PSNR:

Peak signaltonoise ratio
 SPECT:

Single photon emission computed tomography
 SR:

SuperResolution
References
Y. Zhang, H. Wang, H. Liu, Medical image segmentation fusion based on finite naive Bayes mixture model. J. Med. Imaging Health Inform. 6(8), 1865–1871 (2016)
B. Moon, S. Yu, S. Ko, Continuous digital zooming using local selfsimilaritybased superresolution for an asymmetric dual camera system. J. Opt. Soc. Am. A Opt. Image Sci. Vis. 34(6), 991–1003 (2017)
G. Liang, P. Shivakumara, T. Lu, Multispectral fusion based approach for arbitrarily oriented scene text detection in video images. IEEE Trans. Image Process. 24(11), 4488–4501 (2015)
X. Luo, Z. Zhang, X. Wu, A novel algorithm of remote sensing image fusion based on shiftinvariant Shearlet transform and regional selection. Int. J. Electron. Commun. 70(2), 186–197 (2016)
D. Wu, G. Zhang, J. Lu, A fuzzy preference treebased recommender system for personalized businesstobusiness eservices. IEEE Trans. Fuzzy Syst. 23(1), 29–43 (2015)
S. Jeong, I. Yoon, J. Paik, Multiframe examplebased superresolution using locally directional selfsimilarity. IEEE Trans. Consum. Electron. 61(3), 353–358 (2015)
F. Alqadah, C. Reddy, J. Hu, Biclustering neighborhoodbased collaborative filtering method for topn recommender systems. Knowl. Inf. Syst. 44(2), 475–491 (2015)
S. Ma, Y. Tan, G. Xu, Image completion based on fusion of patch associated matching and lowrank matrix super resolution. J. Comput. Aided Des. Comput. Graph. 27(2), 271–278 (2015)
M. Nilashi, O. Ibrahim, N. Ithnin, A multicriteria recommendation system using dimensionality reduction and Neurofuzzy techniques. Soft. Comput. 19(11), 3173–3207 (2015)
S. Huang, J. Ma, P. Cheng, A hybrid multigroup coclustering recommendation framework based on information fusion. ACM Trans. Intell. Syst. Technol. 6(2), 1–22 (2015)
D. D’Addona, A. Ullah, D. Matarazzo, Toolwear prediction and patternrecognition using artificial neural network and DNAbased computing. J. Intell. Manuf. 28(6), 1–17 (2017)
F. Xiao, An improved method for combining conflicting evidences based on the similarity measure and belief function entropy. Int. J. Fuzzy Syst. 20(1), 1–11 (2017)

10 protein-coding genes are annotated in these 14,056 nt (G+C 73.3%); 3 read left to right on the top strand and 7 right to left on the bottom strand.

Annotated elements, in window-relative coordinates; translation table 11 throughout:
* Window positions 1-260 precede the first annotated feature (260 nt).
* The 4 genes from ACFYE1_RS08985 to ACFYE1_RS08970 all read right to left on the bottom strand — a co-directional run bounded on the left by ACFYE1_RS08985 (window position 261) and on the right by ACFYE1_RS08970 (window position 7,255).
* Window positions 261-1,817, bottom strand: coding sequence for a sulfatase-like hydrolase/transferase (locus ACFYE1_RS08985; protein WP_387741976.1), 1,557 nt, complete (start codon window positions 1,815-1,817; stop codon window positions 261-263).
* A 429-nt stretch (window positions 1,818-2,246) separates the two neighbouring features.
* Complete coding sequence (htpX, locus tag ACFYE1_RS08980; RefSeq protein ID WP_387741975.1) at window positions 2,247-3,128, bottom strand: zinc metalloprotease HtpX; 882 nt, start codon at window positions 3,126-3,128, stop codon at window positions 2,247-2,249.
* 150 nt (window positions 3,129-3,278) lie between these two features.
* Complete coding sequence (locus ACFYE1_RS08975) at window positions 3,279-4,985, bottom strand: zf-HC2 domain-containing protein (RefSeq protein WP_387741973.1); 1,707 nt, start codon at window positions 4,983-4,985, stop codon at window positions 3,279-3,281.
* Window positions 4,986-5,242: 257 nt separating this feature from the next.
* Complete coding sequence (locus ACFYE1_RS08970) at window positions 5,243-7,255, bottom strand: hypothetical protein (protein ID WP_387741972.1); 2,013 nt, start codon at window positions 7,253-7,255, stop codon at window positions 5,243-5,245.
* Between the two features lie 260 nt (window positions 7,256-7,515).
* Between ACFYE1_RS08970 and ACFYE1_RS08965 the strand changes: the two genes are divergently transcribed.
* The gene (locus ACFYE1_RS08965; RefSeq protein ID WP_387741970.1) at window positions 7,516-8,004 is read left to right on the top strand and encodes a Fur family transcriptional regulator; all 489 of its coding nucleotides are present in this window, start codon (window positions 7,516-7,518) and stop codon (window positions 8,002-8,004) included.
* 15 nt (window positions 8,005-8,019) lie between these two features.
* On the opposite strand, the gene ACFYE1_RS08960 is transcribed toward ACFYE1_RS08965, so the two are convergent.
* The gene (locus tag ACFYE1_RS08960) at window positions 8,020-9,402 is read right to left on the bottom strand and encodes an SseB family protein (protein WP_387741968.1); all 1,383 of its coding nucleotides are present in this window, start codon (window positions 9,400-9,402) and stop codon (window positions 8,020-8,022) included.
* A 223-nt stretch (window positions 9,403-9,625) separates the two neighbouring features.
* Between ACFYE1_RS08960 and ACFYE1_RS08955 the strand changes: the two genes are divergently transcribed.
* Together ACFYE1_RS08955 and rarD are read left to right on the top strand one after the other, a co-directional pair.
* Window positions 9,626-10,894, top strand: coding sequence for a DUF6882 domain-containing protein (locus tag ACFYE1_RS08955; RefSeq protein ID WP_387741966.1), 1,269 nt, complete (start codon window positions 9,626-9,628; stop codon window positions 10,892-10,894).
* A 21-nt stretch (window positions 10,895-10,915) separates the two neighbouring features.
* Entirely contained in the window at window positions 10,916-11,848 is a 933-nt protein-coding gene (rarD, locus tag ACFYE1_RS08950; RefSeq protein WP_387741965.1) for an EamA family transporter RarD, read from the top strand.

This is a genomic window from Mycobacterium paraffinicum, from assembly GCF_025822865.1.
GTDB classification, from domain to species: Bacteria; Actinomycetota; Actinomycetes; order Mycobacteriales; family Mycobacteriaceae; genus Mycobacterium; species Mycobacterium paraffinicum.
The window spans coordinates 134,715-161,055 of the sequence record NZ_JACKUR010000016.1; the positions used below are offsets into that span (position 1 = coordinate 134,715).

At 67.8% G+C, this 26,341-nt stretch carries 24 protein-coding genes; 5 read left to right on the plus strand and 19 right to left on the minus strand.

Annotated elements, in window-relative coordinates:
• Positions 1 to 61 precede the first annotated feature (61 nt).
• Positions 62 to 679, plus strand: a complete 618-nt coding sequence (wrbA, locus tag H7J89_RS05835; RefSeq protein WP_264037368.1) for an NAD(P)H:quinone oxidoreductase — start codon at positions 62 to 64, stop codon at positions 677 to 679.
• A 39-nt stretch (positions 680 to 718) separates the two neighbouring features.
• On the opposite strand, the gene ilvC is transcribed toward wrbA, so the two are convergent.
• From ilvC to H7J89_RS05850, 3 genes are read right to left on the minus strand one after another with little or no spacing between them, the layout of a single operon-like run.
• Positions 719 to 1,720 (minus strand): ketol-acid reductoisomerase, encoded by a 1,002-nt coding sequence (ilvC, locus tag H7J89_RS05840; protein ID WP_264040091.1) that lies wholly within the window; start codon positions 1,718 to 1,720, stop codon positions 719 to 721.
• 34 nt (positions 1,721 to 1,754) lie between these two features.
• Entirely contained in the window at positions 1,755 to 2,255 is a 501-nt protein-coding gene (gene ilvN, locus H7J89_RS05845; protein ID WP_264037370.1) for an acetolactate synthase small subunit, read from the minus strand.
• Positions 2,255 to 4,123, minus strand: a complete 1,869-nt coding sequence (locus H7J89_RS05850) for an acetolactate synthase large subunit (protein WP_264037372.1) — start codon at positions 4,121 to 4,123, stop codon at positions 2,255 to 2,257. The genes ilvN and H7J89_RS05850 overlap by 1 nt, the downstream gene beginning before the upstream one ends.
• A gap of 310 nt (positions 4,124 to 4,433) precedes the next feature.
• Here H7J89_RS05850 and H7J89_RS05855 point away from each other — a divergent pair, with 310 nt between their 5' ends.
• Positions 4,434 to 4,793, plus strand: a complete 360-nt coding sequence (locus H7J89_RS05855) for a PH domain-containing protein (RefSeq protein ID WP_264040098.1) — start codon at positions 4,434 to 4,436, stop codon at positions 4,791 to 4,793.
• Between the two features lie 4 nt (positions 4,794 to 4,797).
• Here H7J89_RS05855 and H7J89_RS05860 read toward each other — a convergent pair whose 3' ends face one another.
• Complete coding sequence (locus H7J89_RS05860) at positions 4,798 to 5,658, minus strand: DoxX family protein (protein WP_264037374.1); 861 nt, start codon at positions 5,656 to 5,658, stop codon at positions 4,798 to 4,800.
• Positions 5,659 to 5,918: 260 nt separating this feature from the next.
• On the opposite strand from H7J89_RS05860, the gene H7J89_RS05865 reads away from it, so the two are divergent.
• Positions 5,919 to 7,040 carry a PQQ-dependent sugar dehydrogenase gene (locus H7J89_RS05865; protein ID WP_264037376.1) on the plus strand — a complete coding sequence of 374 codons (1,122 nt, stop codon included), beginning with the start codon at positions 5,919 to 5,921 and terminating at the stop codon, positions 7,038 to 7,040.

T. Gonzálezarteaga, J. Alcantud, R. Calle, A cardinal dissensus measure based on the Mahalanobis distance. Eur. J. Oper. Res. 251(2), 575–585 (2016)
W. Li, X. Hu, J. Du, Adaptive remotesensing image fusion based on dynamic gradient sparse and average gradient difference. Int. J. Remote Sens. 38(23), 7316–7332 (2017)
V. Kek, S. Vinodh, P. Brajesh, Rapid prototyping process selection using multi criteria decision making considering environmental criteria and its decision support system. Rapid Prototyp. J. 22(2), 225–250 (2016)
Y. Hang, L. Jiao, L. Fang, CRIMFCHO: SAR image twostage segmentation with multifeature ensemble. IEEE Trans. Geoscience Remote Sensing 54(4), 2400–2423 (2016)
S. Liu, W. Bai, N. Zeng, A fast fractal based compression for MRI images. IEEE Access 7, 62412–62420 (2019)
S. Anitha, T. Subhashini, M. Kamaraju, A novel multimodal medical image fusion approach based on phase congruency and directive contrast in NSCT domain. Int. J. Comput. Appl. 129(10), 30–35 (2015)
S. Liu, W. Bai, G. Liu, Parallel fractal compression method for big video data. Complexity 2018, 2016976 (2018)
S. Liu, Z. Pan, X. Cheng, A novel fast fractal image compression method based on distance clustering in high dimensional sphere surface. Fractals 25(4), 1740004 (2017)
Y. Shen, J. Wu, D. Wu, Fault diagnosis technology for threelevel inverter based on reconstructive phase space and SVM. J. Power Supply 15(6), 108–115 (2017)
L. Mengye, L. Shuai, Nucleosome positioning based on generalized relative entropy, soft computing, (online published). Soft Computing 23(19), 9175–9188 (2019). https://doi.org/10.1007/s0050001836022
R. Chou, H. Cheng, W. Sun, An improved BRISK image registration method based on adaptive threshold. Automation Instrum. 5, 172–173 (2015)
L. Shuai, L. Gaocheng, Z. Huiyu, A robust parallel object tracking method for illumination variations. Mobile Netw. Appl. 24(1), 5–17 (2019)
C. Guo, B. Wu, Z. Qin, Y. Wang, Total bounded variation fourthorder PDE image restoration model. Comput. Simul. 32(7), 239–243 (2015)
Acknowledgements
We want to thank Dr. Ma from Surrey University for his help of English improvement.
Funding
This research is supported by following grants:
Natural Science Foundation of Inner Mongolia [No. 2018MS6010];
Foundation Science Research Startup Fund of Inner Mongolia Agriculture University. [JC2016005];
Scientific Research Foundation for Doctors of Inner Mongolia Agriculture University. [NDYB2016–11].
Author information
Authors and Affiliations
Contributions
XL designs and codes total algorithm. WF find the motivation and analyze the results. Both authors read and approved the final manuscript.
Corresponding author
Ethics declarations
Competing interests
The authors declare that they have no competing interests.
Additional information
Publisher’s Note
Springer Nature remains neutral with regard to jurisdictional claims in published maps and institutional affiliations.
Rights and permissions
Open Access This article is distributed under the terms of the Creative Commons Attribution 4.0 International License (http://creativecommons.org/licenses/by/4.0/), which permits unrestricted use, distribution, and reproduction in any medium, provided you give appropriate credit to the original author(s) and the source, provide a link to the Creative Commons license, and indicate if changes were made.
About this article
Cite this article
Li, X., Fu, W. Regularized superresolution restoration algorithm for single medical image based on fuzzy similarity fusion. J Image Video Proc. 2019, 83 (2019). https://doi.org/10.1186/s136400190483y
Received:
Accepted:
Published:
DOI: https://doi.org/10.1186/s136400190483y
Keywords
 Fuzzy similarity
 Fusion
 Medical image
 Regular superresolution
 Image restoration
 Burr of edge